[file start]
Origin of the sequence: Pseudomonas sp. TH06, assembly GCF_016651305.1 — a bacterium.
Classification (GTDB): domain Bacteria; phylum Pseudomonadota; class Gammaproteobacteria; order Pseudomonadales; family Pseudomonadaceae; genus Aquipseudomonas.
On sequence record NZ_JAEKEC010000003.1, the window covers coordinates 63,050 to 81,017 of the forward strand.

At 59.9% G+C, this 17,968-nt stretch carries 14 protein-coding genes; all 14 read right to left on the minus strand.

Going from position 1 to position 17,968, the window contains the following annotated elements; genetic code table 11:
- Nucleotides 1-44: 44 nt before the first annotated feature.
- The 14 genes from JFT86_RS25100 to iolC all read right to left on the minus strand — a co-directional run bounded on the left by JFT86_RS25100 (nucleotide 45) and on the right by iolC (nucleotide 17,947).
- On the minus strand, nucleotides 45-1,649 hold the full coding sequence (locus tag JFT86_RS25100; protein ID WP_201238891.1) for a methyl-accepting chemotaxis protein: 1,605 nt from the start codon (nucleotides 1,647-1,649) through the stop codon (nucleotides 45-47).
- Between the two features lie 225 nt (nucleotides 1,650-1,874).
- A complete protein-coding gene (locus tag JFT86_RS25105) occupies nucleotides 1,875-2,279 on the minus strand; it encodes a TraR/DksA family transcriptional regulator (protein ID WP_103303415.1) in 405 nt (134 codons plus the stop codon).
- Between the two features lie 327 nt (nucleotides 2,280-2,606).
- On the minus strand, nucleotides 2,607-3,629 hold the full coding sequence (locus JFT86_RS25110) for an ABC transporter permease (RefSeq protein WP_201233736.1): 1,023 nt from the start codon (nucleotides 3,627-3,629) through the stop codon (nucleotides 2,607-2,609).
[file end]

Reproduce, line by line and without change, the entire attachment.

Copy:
Origin of the sequence: Pseudomonas sp. TH06, assembly GCF_016651305.1 — a bacterium.
Classification (GTDB): domain Bacteria; phylum Pseudomonadota; class Gammaproteobacteria; order Pseudomonadales; family Pseudomonadaceae; genus Aquipseudomonas.
On sequence record NZ_JAEKEC010000003.1, the window covers coordinates 63,050 to 81,017 of the forward strand.

At 59.9% G+C, this 17,968-nt stretch carries 14 protein-coding genes; all 14 read right to left on the minus strand.

Going from position 1 to position 17,968, the window contains the following annotated elements; genetic code table 11:
- Nucleotides 1-44: 44 nt before the first annotated feature.
- The 14 genes from JFT86_RS25100 to iolC all read right to left on the minus strand — a co-directional run bounded on the left by JFT86_RS25100 (nucleotide 45) and on the right by iolC (nucleotide 17,947).
- On the minus strand, nucleotides 45-1,649 hold the full coding sequence (locus tag JFT86_RS25100; protein ID WP_201238891.1) for a methyl-accepting chemotaxis protein: 1,605 nt from the start codon (nucleotides 1,647-1,649) through the stop codon (nucleotides 45-47).
- Between the two features lie 225 nt (nucleotides 1,650-1,874).
- A complete protein-coding gene (locus tag JFT86_RS25105) occupies nucleotides 1,875-2,279 on the minus strand; it encodes a TraR/DksA family transcriptional regulator (protein ID WP_103303415.1) in 405 nt (134 codons plus the stop codon).
- Between the two features lie 327 nt (nucleotides 2,280-2,606).
- On the minus strand, nucleotides 2,607-3,629 hold the full coding sequence (locus JFT86_RS25110) for an ABC transporter permease (RefSeq protein WP_201233736.1): 1,023 nt from the start codon (nucleotides 3,627-3,629) through the stop codon (nucleotides 2,607-2,609).